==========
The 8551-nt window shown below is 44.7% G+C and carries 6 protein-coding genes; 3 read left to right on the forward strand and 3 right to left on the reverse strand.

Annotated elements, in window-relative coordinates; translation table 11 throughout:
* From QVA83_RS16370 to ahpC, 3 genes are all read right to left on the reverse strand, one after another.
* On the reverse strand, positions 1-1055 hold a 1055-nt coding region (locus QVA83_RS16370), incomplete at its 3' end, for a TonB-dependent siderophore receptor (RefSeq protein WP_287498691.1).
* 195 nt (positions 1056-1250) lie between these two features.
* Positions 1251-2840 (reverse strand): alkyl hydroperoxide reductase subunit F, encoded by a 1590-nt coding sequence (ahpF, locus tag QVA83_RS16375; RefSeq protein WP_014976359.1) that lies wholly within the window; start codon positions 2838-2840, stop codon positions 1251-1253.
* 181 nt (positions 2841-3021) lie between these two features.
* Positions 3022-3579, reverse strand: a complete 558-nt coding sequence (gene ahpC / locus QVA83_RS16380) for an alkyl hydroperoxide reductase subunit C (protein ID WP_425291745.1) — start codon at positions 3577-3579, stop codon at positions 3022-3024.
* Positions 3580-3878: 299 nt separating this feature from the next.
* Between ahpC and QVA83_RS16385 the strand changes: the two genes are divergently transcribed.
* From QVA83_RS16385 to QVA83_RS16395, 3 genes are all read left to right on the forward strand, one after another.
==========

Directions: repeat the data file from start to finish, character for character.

The 8551-nt window shown below is 44.7% G+C and carries 6 protein-coding genes; 3 read left to right on the forward strand and 3 right to left on the reverse strand.

Annotated elements, in window-relative coordinates; translation table 11 throughout:
* From QVA83_RS16370 to ahpC, 3 genes are all read right to left on the reverse strand, one after another.
* On the reverse strand, positions 1-1055 hold a 1055-nt coding region (locus QVA83_RS16370), incomplete at its 3' end, for a TonB-dependent siderophore receptor (RefSeq protein WP_287498691.1).
* 195 nt (positions 1056-1250) lie between these two features.
* Positions 1251-2840 (reverse strand): alkyl hydroperoxide reductase subunit F, encoded by a 1590-nt coding sequence (ahpF, locus tag QVA83_RS16375; RefSeq protein WP_014976359.1) that lies wholly within the window; start codon positions 2838-2840, stop codon positions 1251-1253.
* 181 nt (positions 2841-3021) lie between these two features.
* Positions 3022-3579, reverse strand: a complete 558-nt coding sequence (gene ahpC / locus QVA83_RS16380) for an alkyl hydroperoxide reductase subunit C (protein ID WP_425291745.1) — start codon at positions 3577-3579, stop codon at positions 3022-3024.
* Positions 3580-3878: 299 nt separating this feature from the next.
* Between ahpC and QVA83_RS16385 the strand changes: the two genes are divergently transcribed.
* From QVA83_RS16385 to QVA83_RS16395, 3 genes are all read left to right on the forward strand, one after another.